Sunday, April 27, 2003

I just got home from my week's trip to Vancouver Island, wherein I discovered no computers, at least not any fast enough to attempt to check my email on (as I get roughly 1.3 spam per half hour, from people named Gilie and Leslie, inviting me to watch thier sexual exploits or learn how to enlarge my penis). So the other option was to ignore the web completely, and as it turned out, I was quite adept at it. This is what I did instead of emailing folk or blogging:

Tofino: we ate at the awful Fisherman's Net, (consider this a warning not to eat there if you visit Tofino), then we slept the night in a B and B which was a well cozy little place. We woke up happy to hear the sound of rain on the roof, lying there in fine linens under down duvets, and were fed a delicious breakfast to boot. Then we checked out The Common Loaf (if you're in Tofino find this bakery, it's not hard to do) and then we went to MacKenzie Beach. I think in the sunshine this place would be the bomb, it's your typical West Coast beach, long and fat with sweet surf rolling in, but we were there in the pissing rain, so we did the only available thing to do and got well soaked. Mat found a sand-dollar and even though it smelled like rotting insisted on taking it home with us.

Cathedral Grove: This is just after Port Alberni, a huge stand of old-growth forest along the highway. We took the interpretive paths around and were astounded at the size of the trees, which is pretty much a mandatory reaction. Some of these trees were 300 years old back when Columbus was kicking. There was one with a big split in it that you could stand in, and there were odd lime green fungi growing in there so we didn't hang around. There was also an alder about 400 times the size of an alder on the east coast, sticking its long languid limbs out over a river, so we sat in it. Most of the highway wound through stands of enormous trees like this so it was a really nice trip up to...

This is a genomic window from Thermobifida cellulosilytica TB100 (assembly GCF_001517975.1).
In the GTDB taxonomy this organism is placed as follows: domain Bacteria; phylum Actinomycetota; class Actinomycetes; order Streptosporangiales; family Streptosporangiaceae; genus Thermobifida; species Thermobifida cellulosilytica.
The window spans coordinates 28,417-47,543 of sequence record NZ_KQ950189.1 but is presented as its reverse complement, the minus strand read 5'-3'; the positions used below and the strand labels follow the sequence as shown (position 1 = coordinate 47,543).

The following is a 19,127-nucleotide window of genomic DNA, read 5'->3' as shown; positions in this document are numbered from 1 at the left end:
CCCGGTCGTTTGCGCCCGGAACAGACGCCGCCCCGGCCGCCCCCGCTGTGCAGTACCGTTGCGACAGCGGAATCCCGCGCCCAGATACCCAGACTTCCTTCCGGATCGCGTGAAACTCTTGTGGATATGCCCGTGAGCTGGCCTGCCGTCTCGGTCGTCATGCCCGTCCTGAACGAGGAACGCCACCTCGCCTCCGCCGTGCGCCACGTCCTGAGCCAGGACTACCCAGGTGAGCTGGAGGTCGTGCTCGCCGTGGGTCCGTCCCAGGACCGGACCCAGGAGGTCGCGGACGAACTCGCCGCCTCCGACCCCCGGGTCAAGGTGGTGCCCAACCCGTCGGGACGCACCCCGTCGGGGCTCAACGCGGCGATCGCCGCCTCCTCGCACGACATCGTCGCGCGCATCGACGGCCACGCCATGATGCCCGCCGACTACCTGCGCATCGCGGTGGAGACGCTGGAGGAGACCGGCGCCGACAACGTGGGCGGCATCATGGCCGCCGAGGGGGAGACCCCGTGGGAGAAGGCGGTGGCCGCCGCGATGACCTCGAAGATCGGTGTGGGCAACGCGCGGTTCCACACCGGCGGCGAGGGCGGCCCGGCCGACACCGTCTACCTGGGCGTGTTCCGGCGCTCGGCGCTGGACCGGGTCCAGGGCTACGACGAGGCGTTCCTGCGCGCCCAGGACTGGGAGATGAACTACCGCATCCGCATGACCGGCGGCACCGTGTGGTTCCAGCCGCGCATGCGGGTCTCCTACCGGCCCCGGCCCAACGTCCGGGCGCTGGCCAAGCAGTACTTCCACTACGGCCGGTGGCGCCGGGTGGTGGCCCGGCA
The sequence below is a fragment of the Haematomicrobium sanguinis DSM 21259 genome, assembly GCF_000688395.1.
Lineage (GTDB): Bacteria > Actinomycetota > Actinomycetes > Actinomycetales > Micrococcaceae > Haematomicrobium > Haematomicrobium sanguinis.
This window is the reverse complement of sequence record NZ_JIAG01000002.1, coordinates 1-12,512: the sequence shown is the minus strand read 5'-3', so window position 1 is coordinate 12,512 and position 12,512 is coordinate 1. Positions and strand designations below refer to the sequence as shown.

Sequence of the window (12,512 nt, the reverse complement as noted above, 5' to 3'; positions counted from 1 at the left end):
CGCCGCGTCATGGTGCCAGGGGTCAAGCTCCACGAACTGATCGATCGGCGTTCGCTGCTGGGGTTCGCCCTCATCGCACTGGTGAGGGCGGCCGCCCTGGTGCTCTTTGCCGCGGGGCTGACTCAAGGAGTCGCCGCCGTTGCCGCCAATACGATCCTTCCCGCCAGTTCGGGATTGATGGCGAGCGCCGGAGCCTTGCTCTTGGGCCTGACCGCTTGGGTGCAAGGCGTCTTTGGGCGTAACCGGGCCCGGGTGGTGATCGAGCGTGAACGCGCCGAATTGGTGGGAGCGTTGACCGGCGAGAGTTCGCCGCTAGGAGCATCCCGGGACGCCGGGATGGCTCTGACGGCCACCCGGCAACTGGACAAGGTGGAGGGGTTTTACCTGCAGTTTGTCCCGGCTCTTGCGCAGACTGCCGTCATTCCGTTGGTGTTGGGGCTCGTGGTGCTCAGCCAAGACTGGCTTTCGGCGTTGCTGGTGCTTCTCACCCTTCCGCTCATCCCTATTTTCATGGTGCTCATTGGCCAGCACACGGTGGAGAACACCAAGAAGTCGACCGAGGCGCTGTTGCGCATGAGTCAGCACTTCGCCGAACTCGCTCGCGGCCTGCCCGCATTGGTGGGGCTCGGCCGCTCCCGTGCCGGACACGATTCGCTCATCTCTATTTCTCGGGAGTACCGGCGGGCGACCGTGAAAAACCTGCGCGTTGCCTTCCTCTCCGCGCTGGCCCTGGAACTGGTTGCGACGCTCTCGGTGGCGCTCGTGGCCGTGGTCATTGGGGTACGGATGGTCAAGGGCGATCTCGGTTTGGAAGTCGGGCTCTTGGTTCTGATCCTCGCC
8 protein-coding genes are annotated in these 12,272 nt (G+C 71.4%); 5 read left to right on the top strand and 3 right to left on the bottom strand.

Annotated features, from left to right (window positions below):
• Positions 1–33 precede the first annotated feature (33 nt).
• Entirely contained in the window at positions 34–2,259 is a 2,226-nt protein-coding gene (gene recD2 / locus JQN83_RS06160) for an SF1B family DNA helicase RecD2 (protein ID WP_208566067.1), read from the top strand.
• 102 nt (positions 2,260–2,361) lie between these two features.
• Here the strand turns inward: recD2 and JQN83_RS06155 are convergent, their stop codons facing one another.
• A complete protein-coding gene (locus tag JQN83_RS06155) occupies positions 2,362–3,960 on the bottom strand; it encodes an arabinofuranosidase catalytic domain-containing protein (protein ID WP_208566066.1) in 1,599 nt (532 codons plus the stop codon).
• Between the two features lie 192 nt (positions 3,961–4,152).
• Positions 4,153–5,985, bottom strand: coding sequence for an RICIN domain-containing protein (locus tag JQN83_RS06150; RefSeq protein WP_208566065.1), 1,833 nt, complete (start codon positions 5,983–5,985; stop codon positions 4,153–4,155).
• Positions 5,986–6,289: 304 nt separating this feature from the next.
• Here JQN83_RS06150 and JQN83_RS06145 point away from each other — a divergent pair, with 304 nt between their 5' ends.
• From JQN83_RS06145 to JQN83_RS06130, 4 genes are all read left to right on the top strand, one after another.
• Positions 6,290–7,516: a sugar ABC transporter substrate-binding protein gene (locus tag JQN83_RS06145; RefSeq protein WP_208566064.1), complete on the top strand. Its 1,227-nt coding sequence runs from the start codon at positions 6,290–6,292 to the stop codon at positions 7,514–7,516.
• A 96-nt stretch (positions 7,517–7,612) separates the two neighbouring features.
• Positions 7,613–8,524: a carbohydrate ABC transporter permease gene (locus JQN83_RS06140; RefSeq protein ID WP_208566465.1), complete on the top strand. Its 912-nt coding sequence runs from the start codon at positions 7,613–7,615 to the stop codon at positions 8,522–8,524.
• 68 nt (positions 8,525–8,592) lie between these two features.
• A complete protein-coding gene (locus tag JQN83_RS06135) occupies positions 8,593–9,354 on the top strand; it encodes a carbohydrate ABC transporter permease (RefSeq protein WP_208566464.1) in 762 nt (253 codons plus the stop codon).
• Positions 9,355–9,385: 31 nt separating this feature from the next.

Port Hardy: we drove here after Tofino. It took us a little while and most of the trip went through very rural mountainous areas, plus it was raining and foggy so whatever views there were you couldn't see. Frankly I was wondering what sort of town we would find at the end of this trip; whatever it was, I thought, would have not much but loggers, fisherman and Natives. And for the most part, you know, I was right, but it was also a lot more than that. For one thing: this is where my mother spent five years, on and off, back when she was in her twenties, before I was born; for another, it's where I was conceived. To name a few others: we got to know some of her old friends, the ones who hadn't left long ago, and we stayed there just long enough (4 days) to get a feel for the place. It was sunny most of the time we were there, and for those of you who know that end of the island, its a rare occurence. I turned 19 there and went out drinking twice, playing pool both times (I'm getting better!) and generally having a grand time, the kind of grand time you can have in bars where there are no reputations to uphold (except that of being a dive) nor presumptuous clientele to cater to. It seems a lot like Cape Breton, that end of the island, an economy based on natural resources (while ours is dying, North Van Island's is still kicking), the kind of people who live in small communities like that, and the beautiful scenery half-ravaged by humans.

Nanaimo: after a lengthy stay in P. Hardy, we stayed here a night. Mat and I wandered around the sunny town, me searching for the perfect magnolia tree. We saw lots of tugboats and scrappy little watercraft, and then found an old closed museum, where Mat tried to push an old train cart off the track bit it was kept on. It didn't fall for it. Then we were followed suspiciously by a pseudo-Pete character (not like you Gielen, this guy was creepy) until we veered off onto a side street, and then we crossed Terminal Ave. again and made our way up the hill to the Old Village Quarter or some other tourist-y name. This is where we stumbled upon an art gallery opening, and wandered in to enjoy the free wine and, uh, art. After this we walked until I found a rhododendron to put in my hair, and we took pictures by a parking lot enclosed by yellow flowers of some sort.

So then we took the morning ferry back this morning, and I got back to Whistler around noon, feeling very out of place. It's odd to leave your home-town for a week--just long enough to miss some things, not long enough to feel like you've really left.

Has anyone played Disc Golf (or Frisbee Golf)? I want to find courses back home on CB. I played today, a very extreme course involving a lot of uphill climbing and run-ins with trees. But that's Whistler for you.

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